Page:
ABSTRACT: This study of university students (64 men, 99 women) examined the role of self-critical (SC) and personal standards (PS) higher order dimensions of perfectionism in daily self-esteem, attachment, and negative affect. Participants completed questionnaires at the end of the day for 7 consecutive days. Trait and situational influences were found in the daily reports of self-esteem, attachment, and affect. In contrast to PS perfectionism, SC perfectionism was strongly related to aggregated daily reports of low self-esteem, attachment fears (fear of closeness, fear of dependency, fear of loss), and negative affect as well as instability indexes of daily self-esteem, attachment, and negative affect. Multilevel modeling indicated that both SC and PS perfectionists were emotionally reactive to decreases in self-esteem, whereas only SC perfectionists were emotionally reactive to increases in fear of closeness with others. These results demonstrate the dispositional and moderating influences of perfectionism dimensions on daily self-esteem, attachment, and negative affect.Journal of Personality 07/2011; 80(3):633-63. DOI:10.1111/j.1467-6494.2011.00741.x · 2.44 Impact Factor
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- "noted that positive transference (consisting also of such things as the patient's belief in the doctor's salutary intentions, the wish to use the doctor to get better, and the desire to win the doctor's love or esteem by genuinely trying to get better) was, in the end, a key factor in the patient's ability to overcome symptoms. Freud's positive transference we can call today the therapeutic alliance, and it is one of the most potent ingredients of treatment (Blatt & Zuroff 2005). There is a large placebo-controlled, multicenter trial of treatment of depression that showed that patient were most likely to respond when they received the active drug but had a strong therapeutic alliance (Krupnick et al. 1996). "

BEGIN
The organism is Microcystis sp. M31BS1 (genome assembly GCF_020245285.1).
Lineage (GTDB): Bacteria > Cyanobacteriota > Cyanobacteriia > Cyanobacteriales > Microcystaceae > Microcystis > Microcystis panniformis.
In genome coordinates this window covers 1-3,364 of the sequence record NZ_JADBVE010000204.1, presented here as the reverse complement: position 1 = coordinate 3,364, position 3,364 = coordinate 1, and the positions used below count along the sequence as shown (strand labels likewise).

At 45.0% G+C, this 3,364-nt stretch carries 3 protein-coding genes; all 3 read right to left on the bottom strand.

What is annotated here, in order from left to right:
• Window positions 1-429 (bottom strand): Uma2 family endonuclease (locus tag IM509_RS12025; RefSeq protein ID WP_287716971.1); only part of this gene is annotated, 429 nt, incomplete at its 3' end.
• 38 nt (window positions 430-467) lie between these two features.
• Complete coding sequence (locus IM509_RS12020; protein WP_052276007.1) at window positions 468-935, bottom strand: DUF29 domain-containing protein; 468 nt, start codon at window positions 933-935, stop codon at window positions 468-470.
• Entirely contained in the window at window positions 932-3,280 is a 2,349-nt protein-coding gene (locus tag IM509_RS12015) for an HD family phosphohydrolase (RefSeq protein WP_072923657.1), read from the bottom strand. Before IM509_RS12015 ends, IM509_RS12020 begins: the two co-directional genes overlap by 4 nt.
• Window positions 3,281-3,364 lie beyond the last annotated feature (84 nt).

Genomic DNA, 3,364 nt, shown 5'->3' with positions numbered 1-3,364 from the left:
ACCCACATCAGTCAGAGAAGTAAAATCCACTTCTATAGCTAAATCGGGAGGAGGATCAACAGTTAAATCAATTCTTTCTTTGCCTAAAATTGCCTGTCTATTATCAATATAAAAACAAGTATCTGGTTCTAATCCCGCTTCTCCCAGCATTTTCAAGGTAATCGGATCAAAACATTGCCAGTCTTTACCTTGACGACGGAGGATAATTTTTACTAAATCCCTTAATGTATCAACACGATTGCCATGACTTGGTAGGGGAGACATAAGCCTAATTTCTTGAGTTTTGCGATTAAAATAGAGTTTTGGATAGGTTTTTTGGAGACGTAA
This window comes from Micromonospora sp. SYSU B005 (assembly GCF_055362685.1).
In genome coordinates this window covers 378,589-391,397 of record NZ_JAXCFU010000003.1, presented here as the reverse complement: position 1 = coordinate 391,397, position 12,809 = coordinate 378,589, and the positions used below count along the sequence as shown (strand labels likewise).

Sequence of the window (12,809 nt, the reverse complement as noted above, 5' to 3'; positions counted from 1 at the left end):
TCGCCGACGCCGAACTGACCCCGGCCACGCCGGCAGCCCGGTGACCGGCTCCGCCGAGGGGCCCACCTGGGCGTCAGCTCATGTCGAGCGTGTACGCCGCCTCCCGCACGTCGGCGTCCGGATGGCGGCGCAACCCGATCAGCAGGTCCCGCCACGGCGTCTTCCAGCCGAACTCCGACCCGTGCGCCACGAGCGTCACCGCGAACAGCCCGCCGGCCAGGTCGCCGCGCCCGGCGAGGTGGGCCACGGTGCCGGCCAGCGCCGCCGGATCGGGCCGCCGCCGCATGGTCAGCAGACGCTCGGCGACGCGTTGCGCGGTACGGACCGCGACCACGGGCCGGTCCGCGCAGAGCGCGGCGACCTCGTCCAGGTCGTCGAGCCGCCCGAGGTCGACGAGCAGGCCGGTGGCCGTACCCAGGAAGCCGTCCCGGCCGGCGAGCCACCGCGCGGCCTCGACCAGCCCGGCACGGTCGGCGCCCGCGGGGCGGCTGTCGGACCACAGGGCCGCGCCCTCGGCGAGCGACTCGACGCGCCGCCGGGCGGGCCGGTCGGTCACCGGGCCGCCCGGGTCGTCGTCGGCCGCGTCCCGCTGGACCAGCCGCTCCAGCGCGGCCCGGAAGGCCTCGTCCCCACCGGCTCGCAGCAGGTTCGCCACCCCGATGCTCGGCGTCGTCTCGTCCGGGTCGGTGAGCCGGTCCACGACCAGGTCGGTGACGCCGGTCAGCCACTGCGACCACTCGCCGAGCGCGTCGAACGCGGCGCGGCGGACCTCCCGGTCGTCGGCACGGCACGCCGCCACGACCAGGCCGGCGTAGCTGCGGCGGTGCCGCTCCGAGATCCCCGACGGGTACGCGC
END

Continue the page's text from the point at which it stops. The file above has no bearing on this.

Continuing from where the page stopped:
ABSTRACT: Despite advances in psychiatry, treatment outcomes are still a big problem, and are not always substantially better than it was in the past time. Treatment resistance remains a serious psychiatric problem. One of the reasons for that is that the pendulum has swung from a psychodynamic framework to a biological one, and the impact of meaning (i.e. the role of psychodynamic and psychosocial factors in treatment-refractory illness) has been relatively neglected. Dynamic factors in psychopharmacology play a pivotal role in pharmacological treatment responsiveness. There is a small but impressive evidence base that shows that psychological and interpersonal factors play that role. Psychodynamic psycho pharmacotherapy combines rational prescribing with tools to identify irrational interferences with effective use of medications, i.e. to resolve the problems of the pharmacological-treatment resistance. Psychodynamic psychopharmacology represents an integration of biological psychiatry and psychodynamic insights and techniques.Psychiatria Danubina 06/2010; 22(2):313-6. · 0.65 Impact Factor